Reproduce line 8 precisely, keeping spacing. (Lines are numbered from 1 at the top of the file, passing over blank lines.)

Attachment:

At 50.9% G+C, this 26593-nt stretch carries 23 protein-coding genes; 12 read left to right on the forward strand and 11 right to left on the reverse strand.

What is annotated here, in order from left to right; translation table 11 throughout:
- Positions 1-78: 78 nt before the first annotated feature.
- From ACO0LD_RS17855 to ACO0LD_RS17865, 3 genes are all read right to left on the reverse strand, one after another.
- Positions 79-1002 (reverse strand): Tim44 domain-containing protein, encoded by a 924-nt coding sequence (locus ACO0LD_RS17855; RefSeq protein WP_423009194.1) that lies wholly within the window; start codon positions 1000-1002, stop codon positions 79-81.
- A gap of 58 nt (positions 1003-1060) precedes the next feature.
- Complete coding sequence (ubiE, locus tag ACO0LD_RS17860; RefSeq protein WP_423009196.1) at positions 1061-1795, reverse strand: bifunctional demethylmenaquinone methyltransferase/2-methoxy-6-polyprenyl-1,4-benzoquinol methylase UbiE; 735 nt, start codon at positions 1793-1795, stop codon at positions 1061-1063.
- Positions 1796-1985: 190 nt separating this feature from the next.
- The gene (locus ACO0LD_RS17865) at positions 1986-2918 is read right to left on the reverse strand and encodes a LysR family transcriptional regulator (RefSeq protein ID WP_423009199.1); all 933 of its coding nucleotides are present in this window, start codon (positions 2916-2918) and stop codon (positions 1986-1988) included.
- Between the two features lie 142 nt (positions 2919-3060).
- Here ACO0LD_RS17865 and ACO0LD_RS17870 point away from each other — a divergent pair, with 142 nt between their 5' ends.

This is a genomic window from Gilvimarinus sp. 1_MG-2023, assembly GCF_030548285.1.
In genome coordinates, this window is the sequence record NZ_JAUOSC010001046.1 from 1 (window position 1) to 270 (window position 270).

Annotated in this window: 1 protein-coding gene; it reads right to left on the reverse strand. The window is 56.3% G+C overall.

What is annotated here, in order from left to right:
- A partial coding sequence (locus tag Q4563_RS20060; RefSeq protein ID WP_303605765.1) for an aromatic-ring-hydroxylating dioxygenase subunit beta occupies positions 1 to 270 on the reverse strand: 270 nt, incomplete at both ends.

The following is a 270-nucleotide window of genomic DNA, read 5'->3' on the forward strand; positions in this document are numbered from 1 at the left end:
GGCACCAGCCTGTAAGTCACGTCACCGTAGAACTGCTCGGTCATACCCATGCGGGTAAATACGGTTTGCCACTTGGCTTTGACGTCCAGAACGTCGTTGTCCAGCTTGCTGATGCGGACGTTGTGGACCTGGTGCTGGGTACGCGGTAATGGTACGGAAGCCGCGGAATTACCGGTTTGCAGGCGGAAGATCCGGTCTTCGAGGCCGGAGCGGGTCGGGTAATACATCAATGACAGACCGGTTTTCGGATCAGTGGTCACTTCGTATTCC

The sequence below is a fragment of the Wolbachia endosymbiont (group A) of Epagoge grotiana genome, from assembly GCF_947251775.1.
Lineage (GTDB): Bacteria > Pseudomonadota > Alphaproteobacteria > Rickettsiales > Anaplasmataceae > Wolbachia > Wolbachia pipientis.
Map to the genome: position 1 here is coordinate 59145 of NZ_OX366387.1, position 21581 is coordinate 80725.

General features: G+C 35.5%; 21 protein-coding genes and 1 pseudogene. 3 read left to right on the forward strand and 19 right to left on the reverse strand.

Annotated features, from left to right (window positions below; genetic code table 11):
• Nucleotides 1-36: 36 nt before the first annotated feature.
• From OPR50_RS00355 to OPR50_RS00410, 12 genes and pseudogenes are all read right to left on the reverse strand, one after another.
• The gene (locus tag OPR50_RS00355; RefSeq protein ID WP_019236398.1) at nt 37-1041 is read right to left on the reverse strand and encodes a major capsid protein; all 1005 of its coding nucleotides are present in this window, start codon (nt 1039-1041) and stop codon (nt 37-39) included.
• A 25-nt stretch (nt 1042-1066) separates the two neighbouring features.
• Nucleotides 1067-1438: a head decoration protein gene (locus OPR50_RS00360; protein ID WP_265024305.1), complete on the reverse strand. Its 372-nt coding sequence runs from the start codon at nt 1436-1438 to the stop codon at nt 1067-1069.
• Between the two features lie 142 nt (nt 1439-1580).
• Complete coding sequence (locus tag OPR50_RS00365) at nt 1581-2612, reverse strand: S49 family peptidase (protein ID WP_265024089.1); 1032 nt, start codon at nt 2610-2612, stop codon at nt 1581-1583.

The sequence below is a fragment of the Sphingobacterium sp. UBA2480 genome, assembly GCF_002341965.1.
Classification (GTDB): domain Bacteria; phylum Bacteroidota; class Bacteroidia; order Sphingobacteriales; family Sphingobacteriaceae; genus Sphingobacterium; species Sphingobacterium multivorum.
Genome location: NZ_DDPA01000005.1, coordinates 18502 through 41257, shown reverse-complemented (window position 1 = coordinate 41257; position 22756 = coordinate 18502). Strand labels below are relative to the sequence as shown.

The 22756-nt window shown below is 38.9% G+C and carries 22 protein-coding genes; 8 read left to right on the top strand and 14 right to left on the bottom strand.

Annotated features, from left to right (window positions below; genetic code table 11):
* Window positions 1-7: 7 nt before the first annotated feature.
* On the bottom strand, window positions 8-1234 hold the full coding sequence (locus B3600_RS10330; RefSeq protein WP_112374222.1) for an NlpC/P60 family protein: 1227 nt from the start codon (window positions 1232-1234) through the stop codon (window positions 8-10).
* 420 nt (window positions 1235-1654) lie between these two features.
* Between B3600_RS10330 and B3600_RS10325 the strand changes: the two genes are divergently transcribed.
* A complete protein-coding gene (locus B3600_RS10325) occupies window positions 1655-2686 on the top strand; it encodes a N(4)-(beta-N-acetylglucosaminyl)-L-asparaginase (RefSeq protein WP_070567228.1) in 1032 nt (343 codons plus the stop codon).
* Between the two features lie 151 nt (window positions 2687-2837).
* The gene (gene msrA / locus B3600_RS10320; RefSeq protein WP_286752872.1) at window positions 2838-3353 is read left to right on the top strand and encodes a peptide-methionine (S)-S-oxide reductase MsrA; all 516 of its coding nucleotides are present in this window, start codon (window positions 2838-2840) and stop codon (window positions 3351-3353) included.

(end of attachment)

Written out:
- Positions 1796-1985: 190 nt separating this feature from the next.